Europe: it’s urgent to say what you expect from your farmers!
Farmers are demonstrating their dismay all over Europe, exhausted by standards and financially drained, while the value of CAP compensation payments has fallen by almost 40% in 20 years, with inflation doing the work of undermining them.
Ahead of the farmers’ protests in Brussels, the European Commission tried to clear the way with a few short-term announcements, which were certainly welcome and had been expected for months, but far from getting to the heart of the matter.
The 4% set-aside requirement has been replaced, for one year, by a requirement to grow nitrogen-fixing plants without the use of plant protection products. The opening of borders to Ukrainian products has been slightly delayed by a restrictive clause, should imports exceed the already very high 2022-23 levels for poultry, eggs and sugar. Remember the disruption to European markets and the consequences of these import levels for these sectors, as well as for arable crops!
However, these measures and the promises of future administrative simplification do not answer the fundamental question: does agriculture still have a strategic meaning for the European Union? Does the European Union still want its farmers? What it expects from them ?
In 1992, Europe decided to cut its agricultural prices by 50%. This decision was taken both to boost consumer purchasing power and to enable EU agriculture to become a major exporter. In response to this clear political choice, payments were created to compensate some of the losses of farmers’ income, on the assumption that the market and consumers would pay the rest.
Since then, farmers have been asked to continue producing and offering quality products at affordable prices, but also to be the pillars of rural life. More recently, they are the backbone of the European Union’s climate transition. All this has been achieved without recognition — or even by pointing the finger at a farmers focusing on the problems rather more than on solutions. Without additional support, and even with a dramatic budget reduction that is taking away from farmers’ all their productivity efforts every year.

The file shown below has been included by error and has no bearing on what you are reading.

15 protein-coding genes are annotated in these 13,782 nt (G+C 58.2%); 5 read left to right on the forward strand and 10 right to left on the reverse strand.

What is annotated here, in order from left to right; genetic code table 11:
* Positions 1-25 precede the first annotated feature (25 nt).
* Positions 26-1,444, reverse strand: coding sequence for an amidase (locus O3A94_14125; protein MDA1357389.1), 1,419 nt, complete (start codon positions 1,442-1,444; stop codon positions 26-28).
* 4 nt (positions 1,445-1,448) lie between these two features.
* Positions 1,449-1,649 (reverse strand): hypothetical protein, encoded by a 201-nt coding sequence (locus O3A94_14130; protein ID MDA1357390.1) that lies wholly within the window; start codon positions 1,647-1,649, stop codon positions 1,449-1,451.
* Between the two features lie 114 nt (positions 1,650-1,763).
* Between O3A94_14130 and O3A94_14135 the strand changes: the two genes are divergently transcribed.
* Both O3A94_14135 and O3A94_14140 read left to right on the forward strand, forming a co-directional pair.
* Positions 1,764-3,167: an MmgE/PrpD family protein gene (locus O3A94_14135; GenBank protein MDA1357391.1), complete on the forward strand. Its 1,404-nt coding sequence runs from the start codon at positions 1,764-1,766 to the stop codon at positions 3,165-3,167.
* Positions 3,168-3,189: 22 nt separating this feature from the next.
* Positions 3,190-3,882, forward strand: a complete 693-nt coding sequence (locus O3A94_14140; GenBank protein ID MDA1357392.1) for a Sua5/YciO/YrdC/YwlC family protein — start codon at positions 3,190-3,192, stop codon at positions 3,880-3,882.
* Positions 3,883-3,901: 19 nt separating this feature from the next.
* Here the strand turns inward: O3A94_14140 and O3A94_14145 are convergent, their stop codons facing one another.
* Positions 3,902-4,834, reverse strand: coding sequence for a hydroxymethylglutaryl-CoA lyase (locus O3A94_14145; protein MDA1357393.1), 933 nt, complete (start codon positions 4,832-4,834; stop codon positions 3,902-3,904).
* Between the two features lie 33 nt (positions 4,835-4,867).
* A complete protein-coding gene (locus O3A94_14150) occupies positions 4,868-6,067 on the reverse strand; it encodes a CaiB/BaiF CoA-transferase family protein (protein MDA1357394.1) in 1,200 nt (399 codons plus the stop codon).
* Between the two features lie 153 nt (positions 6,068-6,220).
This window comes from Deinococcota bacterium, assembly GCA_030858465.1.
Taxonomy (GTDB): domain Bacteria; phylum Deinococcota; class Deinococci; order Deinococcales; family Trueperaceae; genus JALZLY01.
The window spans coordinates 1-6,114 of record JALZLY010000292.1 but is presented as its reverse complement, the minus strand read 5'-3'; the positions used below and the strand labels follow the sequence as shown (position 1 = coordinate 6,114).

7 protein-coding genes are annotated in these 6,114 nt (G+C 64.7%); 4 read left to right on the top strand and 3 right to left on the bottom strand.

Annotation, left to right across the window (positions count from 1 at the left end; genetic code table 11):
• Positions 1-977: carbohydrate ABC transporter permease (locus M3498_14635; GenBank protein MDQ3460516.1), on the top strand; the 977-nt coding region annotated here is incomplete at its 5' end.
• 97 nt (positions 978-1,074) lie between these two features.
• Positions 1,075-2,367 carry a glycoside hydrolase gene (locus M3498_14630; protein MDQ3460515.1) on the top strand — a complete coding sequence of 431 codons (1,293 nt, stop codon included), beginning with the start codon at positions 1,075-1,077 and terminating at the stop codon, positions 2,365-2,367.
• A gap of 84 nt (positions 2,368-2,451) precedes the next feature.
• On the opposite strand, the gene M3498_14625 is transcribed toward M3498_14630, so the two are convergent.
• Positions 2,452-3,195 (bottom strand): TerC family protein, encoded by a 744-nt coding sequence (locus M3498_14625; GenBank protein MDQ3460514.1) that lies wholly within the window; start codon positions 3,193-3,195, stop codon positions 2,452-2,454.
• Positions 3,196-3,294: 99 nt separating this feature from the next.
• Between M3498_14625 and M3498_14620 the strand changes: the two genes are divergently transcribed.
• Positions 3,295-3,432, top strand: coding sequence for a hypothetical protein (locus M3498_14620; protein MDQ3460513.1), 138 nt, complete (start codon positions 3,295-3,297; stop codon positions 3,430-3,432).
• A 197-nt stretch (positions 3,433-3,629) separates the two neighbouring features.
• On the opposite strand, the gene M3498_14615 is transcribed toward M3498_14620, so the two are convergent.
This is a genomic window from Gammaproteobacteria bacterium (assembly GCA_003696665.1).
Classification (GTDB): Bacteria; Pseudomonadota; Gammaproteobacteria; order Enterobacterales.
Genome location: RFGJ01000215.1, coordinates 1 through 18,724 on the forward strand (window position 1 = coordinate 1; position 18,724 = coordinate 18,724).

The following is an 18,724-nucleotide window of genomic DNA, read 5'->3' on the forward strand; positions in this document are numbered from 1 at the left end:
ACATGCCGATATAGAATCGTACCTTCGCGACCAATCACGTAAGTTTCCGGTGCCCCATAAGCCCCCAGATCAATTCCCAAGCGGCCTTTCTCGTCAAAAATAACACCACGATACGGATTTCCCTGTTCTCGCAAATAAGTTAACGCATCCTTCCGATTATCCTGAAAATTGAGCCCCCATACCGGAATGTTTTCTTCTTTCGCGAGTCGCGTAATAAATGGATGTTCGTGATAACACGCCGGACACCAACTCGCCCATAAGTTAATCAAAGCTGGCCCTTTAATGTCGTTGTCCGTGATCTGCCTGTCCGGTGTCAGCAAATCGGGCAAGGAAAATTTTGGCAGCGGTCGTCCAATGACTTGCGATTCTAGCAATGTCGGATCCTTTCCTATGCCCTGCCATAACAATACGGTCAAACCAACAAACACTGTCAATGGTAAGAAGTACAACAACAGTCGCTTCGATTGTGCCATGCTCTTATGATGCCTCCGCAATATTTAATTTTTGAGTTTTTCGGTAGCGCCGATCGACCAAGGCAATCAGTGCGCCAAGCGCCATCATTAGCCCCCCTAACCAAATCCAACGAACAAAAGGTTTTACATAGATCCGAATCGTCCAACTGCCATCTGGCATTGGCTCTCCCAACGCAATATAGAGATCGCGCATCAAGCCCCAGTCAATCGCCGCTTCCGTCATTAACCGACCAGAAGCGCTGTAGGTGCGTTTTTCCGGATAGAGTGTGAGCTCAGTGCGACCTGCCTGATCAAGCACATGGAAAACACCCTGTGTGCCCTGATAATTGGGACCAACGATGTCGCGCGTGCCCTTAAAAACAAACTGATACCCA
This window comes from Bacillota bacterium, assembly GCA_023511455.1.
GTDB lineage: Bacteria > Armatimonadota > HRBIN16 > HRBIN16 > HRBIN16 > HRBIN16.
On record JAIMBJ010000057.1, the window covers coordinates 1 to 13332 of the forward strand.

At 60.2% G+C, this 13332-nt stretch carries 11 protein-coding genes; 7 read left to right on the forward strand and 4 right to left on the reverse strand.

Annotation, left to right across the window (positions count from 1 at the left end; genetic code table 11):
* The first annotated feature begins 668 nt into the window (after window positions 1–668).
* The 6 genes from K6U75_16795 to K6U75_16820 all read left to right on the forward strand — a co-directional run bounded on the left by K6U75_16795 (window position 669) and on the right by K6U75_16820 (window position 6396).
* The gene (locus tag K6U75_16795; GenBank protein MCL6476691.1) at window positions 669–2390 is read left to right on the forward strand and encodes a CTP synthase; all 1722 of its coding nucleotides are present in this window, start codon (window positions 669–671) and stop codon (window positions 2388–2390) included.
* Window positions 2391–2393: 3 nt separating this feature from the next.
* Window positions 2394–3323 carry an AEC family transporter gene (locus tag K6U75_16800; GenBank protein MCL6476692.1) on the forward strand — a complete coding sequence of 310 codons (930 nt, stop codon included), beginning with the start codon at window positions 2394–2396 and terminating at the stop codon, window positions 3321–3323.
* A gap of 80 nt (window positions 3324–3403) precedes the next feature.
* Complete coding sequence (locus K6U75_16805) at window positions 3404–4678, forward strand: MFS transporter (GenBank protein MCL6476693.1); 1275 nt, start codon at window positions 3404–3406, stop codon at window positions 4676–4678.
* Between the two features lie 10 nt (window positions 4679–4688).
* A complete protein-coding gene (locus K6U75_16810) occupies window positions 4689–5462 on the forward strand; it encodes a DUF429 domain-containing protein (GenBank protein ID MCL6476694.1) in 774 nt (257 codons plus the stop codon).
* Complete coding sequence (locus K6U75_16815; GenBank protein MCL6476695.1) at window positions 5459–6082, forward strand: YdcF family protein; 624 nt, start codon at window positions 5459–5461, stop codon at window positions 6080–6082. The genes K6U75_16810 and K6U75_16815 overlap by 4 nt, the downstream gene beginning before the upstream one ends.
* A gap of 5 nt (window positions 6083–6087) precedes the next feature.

The return of inflation, the benefits of a move upmarket that have not materialised, environmental standards imposed in certain countries without any real impact analysis or implementation strategy – foreshadowing some of the proposals put forward by the European Commission under the Farm to Fork initiative – have taken their toll on the resilience of European agriculture to the political choices of recent years.
The EU must not try to escape with a few temporary measures and a few nice words of compassion. It must state what it expects of its agriculture.
Are the political decision-makers ready to accept that the future of the European Union and its ecological transition depends on growth in agricultural production, if we are to achieve food sovereignty and sovereignty in the bio-economy?
Through photosynthesis, agriculture is the primary source of solar energy that can feed us and support the decarbonisation of entire sectors of our economy: food, energy, biochemicals and biomaterials. And all without rare metals!
Rather than cowering, we need to look to the future of agriculture, a sector of the future that is key to the challenge of transition, not only through its ability to reduce its own emissions, but also to reduce emissions from other sectors. This will undoubtedly not be achieved with constant technologies. Innovations in crop rotation, bio-control, low-carbon fertilisers, digital technology and improved seeds are just some of the additional tools available to farmers.
Rather than focusing on the constraints, we now need to focus on the solutions, with one major challenge: to ensure that these solutions are available to as many farmers as possible, and not just a handful. To achieve this, we need to get back on the investment track, and put an end to a fundamental trend that has made the Common Agricultural Policy, the cornerstone of European integration, a little less political, a little less agricultural and a little less common in recent years.